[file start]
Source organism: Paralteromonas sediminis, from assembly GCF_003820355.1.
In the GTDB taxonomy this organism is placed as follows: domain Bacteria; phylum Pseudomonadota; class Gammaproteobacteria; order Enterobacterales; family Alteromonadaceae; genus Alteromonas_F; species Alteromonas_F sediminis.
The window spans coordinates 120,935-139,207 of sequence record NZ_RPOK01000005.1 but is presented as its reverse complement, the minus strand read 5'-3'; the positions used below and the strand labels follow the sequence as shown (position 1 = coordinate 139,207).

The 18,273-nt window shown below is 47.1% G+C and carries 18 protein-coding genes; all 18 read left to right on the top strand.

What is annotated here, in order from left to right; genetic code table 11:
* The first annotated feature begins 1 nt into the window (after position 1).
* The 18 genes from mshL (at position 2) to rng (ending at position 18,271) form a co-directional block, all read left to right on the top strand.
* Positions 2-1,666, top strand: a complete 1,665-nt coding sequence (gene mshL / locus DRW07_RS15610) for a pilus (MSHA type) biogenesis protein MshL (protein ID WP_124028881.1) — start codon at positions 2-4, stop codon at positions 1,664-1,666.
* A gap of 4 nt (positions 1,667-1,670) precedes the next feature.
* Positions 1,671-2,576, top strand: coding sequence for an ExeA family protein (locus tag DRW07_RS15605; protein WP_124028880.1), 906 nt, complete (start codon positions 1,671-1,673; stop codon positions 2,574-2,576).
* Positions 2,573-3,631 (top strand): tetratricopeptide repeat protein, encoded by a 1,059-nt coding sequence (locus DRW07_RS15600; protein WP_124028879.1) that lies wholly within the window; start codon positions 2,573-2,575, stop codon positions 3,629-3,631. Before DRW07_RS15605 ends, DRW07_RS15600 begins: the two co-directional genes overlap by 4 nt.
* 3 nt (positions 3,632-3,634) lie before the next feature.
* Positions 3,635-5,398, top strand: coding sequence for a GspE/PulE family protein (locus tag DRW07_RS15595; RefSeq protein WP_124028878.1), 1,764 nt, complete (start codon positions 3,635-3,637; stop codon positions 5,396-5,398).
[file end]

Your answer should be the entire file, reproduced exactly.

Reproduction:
Source organism: Paralteromonas sediminis, from assembly GCF_003820355.1.
In the GTDB taxonomy this organism is placed as follows: domain Bacteria; phylum Pseudomonadota; class Gammaproteobacteria; order Enterobacterales; family Alteromonadaceae; genus Alteromonas_F; species Alteromonas_F sediminis.
The window spans coordinates 120,935-139,207 of sequence record NZ_RPOK01000005.1 but is presented as its reverse complement, the minus strand read 5'-3'; the positions used below and the strand labels follow the sequence as shown (position 1 = coordinate 139,207).

The 18,273-nt window shown below is 47.1% G+C and carries 18 protein-coding genes; all 18 read left to right on the top strand.

What is annotated here, in order from left to right; genetic code table 11:
* The first annotated feature begins 1 nt into the window (after position 1).
* The 18 genes from mshL (at position 2) to rng (ending at position 18,271) form a co-directional block, all read left to right on the top strand.
* Positions 2-1,666, top strand: a complete 1,665-nt coding sequence (gene mshL / locus DRW07_RS15610) for a pilus (MSHA type) biogenesis protein MshL (protein ID WP_124028881.1) — start codon at positions 2-4, stop codon at positions 1,664-1,666.
* A gap of 4 nt (positions 1,667-1,670) precedes the next feature.
* Positions 1,671-2,576, top strand: coding sequence for an ExeA family protein (locus tag DRW07_RS15605; protein WP_124028880.1), 906 nt, complete (start codon positions 1,671-1,673; stop codon positions 2,574-2,576).
* Positions 2,573-3,631 (top strand): tetratricopeptide repeat protein, encoded by a 1,059-nt coding sequence (locus DRW07_RS15600; protein WP_124028879.1) that lies wholly within the window; start codon positions 2,573-2,575, stop codon positions 3,629-3,631. Before DRW07_RS15605 ends, DRW07_RS15600 begins: the two co-directional genes overlap by 4 nt.
* 3 nt (positions 3,632-3,634) lie before the next feature.
* Positions 3,635-5,398, top strand: coding sequence for a GspE/PulE family protein (locus tag DRW07_RS15595; RefSeq protein WP_124028878.1), 1,764 nt, complete (start codon positions 3,635-3,637; stop codon positions 5,396-5,398).